Monday, October 19, 2009

Manuel Castells, Creigh Deeds, and Bob McDonnell walk into a bar...

Okay, not really. But in reading Castells' article, "Communication, Power and Counter-power in the Network Society," especially his discussion of media and politics, I kept coming back to the showdown that is currently playing out on our local TV stations. The state of Virginia will elect a new governor on November 3rd; will it be Democrat Deeds, a state legislator from the rural southwest corner of the state, or Republican McDonnell, a lawyer who grew up in northern Virginia and who now lives in Virginia Beach? At this writing, McDonnell is leading Deeds by 14 points. However, there are still two weeks left before the election, and anyone who's watched a political race unfold lately knows that a lot can change in the final stretch. And the media inarguably ignites the spark that can lead to that change.

As Castells states, "In our society, politics is primarily media politics." We learn from the media, be it print, television or Internet, everything about a candidate, from where they stand on abortion, foreign policy, or healthcare, to how they take their coffee. In this race it has been little different: we are deluged daily with TV ads from both candidates and read about them in the newspaper and online. Castells reminds us that the vast majority of voters do not actually read candidates' platforms--they make their decision based on how they present themselves to citizens, who in this case become media consumers. The media's power lies not in its inherent characteristics, but in how they are used by others: "the media are not the holders of power, but they constitute by and large the space where power is decided."

Why is this? Politicians try to build up an atmosphere of trust through the media--vote for me! I know what I'm doing! Plus, I'm just more likable than the other guy! Personality becomes extremely important in elections--can voters relate to the candidate as a person? They wouldn't be able to decide without campaign ads, televised debates, and editorials in the paper. Without the media, how would anybody get elected?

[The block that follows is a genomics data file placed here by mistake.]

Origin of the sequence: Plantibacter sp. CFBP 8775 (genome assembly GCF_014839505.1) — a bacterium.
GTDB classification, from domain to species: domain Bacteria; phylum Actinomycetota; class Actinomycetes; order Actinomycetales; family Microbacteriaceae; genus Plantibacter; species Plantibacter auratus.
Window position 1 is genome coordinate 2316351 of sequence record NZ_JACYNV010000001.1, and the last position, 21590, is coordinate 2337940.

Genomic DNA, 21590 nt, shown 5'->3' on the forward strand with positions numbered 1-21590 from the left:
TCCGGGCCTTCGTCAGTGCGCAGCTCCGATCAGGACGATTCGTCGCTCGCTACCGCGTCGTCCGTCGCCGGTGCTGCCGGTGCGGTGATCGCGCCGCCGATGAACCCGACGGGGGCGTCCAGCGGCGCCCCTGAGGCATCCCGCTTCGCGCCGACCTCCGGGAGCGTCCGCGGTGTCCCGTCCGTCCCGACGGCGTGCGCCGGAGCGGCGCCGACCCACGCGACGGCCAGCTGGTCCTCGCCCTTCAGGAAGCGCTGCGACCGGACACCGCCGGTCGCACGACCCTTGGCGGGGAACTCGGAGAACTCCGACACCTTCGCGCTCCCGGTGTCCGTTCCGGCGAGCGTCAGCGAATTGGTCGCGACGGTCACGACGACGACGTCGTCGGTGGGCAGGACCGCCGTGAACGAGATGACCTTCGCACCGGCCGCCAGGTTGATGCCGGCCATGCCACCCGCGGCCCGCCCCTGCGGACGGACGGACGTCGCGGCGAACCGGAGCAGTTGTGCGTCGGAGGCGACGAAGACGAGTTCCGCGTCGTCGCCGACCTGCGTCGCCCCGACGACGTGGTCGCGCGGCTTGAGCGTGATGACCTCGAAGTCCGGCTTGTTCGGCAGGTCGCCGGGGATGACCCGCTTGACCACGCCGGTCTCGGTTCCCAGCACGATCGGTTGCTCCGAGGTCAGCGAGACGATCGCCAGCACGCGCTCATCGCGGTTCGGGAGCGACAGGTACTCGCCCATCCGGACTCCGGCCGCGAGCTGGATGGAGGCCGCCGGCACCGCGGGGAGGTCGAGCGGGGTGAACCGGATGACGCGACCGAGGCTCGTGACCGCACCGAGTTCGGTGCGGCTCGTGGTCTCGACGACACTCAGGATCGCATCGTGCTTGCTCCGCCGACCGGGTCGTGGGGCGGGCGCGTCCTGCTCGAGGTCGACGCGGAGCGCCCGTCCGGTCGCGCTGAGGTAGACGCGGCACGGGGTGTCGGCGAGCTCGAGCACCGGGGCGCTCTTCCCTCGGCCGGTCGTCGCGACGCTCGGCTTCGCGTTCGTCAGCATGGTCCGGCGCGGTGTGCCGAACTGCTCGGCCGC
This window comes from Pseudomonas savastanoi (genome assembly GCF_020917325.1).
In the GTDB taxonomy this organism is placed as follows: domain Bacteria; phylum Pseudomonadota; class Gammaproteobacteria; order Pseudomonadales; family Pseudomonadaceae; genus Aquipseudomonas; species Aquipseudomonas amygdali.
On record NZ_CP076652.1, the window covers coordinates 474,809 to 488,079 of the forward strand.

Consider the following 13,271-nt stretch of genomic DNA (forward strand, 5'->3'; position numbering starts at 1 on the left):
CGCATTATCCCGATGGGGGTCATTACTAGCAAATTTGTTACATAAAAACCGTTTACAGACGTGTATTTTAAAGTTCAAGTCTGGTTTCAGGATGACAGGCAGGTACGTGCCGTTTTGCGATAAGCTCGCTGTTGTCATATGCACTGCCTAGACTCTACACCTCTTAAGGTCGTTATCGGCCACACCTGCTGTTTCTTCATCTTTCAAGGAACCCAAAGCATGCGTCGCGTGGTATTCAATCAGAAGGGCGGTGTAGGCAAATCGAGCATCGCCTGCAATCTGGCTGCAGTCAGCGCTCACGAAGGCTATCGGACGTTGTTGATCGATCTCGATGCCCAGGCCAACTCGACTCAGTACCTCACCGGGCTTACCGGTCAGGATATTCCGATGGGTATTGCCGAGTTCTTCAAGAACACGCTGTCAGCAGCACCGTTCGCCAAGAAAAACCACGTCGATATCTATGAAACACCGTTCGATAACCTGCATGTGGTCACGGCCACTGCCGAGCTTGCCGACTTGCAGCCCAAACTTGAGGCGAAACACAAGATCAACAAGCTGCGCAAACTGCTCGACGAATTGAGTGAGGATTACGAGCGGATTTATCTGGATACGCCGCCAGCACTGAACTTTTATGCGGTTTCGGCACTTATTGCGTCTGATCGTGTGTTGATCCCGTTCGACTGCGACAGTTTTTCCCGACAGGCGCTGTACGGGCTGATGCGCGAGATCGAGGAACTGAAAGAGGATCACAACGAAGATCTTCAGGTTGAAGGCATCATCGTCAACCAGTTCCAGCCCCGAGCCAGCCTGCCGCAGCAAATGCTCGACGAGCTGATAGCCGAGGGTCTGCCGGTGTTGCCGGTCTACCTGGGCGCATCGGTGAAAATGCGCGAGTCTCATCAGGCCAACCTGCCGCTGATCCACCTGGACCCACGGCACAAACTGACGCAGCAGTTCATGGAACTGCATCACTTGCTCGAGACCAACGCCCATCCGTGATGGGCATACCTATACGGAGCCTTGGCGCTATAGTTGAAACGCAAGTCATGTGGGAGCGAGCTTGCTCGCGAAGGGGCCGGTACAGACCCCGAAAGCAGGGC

The media has shaped the course of this upcoming election in Virginia, not always to the benefit of the candidates. In one ad, Deeds is seen on camera changing his position on tax increases, a subject he'd been asked about--and answered differently--just a few minutes before. In McDonnell's case, the Deeds campaign has focused closely on the master's thesis he wrote in 1989, which stated that working women were "detrimental" to the family. These negative tactics are emphasized through media, which again conveys its political sway. Will the negative ads work in this case? Currently, Deeds is considered to be running a more negative campaign than McDonnell, which could be contributing to his lag in the polls: people often respond more favorably to ads that focus on the candidate and his values, rather than those that attack his opposition. As Castells says, "... character, as portrayed in media, becomes essential; ... politicians are the faces of politics."

How this will translate on Election Day remains to be seen. I'll definitely be watching, neutrally, from the other side of the river in Maryland. Our governor's race is next year.


  1. I have also been paying rather close attention to the VA governors race (even though I reside in Maryland and will continue to vote in Ohio). The campaign attack ads have indeed taken on a nasty undertone. But you pose an excellent point: How would anyone get elected if it wasn't for the media?

    I feel that the media played a huge role in electing Obama as President. (I encourage everyone to watch the documentary Media Malpractice. It is a great discussion of how the media treated the candidates very unfairly). This is where we need to be both media producers and consumers, watching the campaign attack ads and the news coverage of the races, but then researching for ourselves the facts. We really aren't informed voters anymore, we let the media inform our opinion of who we should vote for based on short 25 second soundbites, instead of caring enough to do it ourselves.

  2. As a new Virginia resident (and one not registered in time to vote in this election) I've been a bit overwhelmed by these ads. Since I don't know these politicians' histories (or Virginia's political history) I feel like the only things I actually know about the candidates are through each others' attack ads! McDonnell opposes birth control! Deeds is going to raise taxes! It bothers me that political campaigns always seem to succumb to this level of mudslinging, leaving voters in the dark about key issues, unless they are able to research it themselves (which is generally a good idea anyway).
    I also agree with Leanne. I don't think anyone would get elected if not for the media. There really isn't any other way to get out the word about your message and campaign. However, it would be nice if the intense media manipulation by campaigns, both the clear use of attack ads and the shadowy behind the curtain deals, stopped, or at least were toned down. Castells says that the way media is used (in his article though more on the coverage of political scandal) leads to a cynical public view of politicians. I agree, because they all do seem to use the same attack techniques. I wonder if a candidate would be able to win using only positive ads. It would be an interesting experiment, but one I'm sure no candidate would be willing to bet their election on.